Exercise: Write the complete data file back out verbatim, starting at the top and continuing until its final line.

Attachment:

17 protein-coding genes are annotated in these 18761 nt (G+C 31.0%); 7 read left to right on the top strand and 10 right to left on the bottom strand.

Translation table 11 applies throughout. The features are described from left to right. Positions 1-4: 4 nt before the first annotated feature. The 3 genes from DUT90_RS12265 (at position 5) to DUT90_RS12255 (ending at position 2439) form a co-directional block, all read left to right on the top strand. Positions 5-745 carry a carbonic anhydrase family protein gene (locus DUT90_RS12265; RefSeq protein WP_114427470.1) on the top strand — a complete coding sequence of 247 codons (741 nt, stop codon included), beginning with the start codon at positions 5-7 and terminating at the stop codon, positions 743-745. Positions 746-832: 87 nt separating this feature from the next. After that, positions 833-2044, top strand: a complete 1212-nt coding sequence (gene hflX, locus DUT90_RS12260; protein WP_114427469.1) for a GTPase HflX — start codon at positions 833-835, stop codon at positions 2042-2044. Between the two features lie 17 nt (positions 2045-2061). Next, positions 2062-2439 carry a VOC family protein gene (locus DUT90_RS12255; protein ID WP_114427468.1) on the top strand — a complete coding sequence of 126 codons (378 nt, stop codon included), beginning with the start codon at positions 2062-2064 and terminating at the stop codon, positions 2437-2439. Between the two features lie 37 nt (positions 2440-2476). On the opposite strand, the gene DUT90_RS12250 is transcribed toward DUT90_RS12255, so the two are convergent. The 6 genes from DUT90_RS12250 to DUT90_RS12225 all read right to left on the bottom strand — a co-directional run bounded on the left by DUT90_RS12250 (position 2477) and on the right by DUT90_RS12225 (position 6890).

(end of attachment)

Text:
17 protein-coding genes are annotated in these 18761 nt (G+C 31.0%); 7 read left to right on the top strand and 10 right to left on the bottom strand.

Translation table 11 applies throughout. The features are described from left to right. Positions 1-4: 4 nt before the first annotated feature. The 3 genes from DUT90_RS12265 (at position 5) to DUT90_RS12255 (ending at position 2439) form a co-directional block, all read left to right on the top strand. Positions 5-745 carry a carbonic anhydrase family protein gene (locus DUT90_RS12265; RefSeq protein WP_114427470.1) on the top strand — a complete coding sequence of 247 codons (741 nt, stop codon included), beginning with the start codon at positions 5-7 and terminating at the stop codon, positions 743-745. Positions 746-832: 87 nt separating this feature from the next. After that, positions 833-2044, top strand: a complete 1212-nt coding sequence (gene hflX, locus DUT90_RS12260; protein WP_114427469.1) for a GTPase HflX — start codon at positions 833-835, stop codon at positions 2042-2044. Between the two features lie 17 nt (positions 2045-2061). Next, positions 2062-2439 carry a VOC family protein gene (locus DUT90_RS12255; protein ID WP_114427468.1) on the top strand — a complete coding sequence of 126 codons (378 nt, stop codon included), beginning with the start codon at positions 2062-2064 and terminating at the stop codon, positions 2437-2439. Between the two features lie 37 nt (positions 2440-2476). On the opposite strand, the gene DUT90_RS12250 is transcribed toward DUT90_RS12255, so the two are convergent. The 6 genes from DUT90_RS12250 to DUT90_RS12225 all read right to left on the bottom strand — a co-directional run bounded on the left by DUT90_RS12250 (position 2477) and on the right by DUT90_RS12225 (position 6890).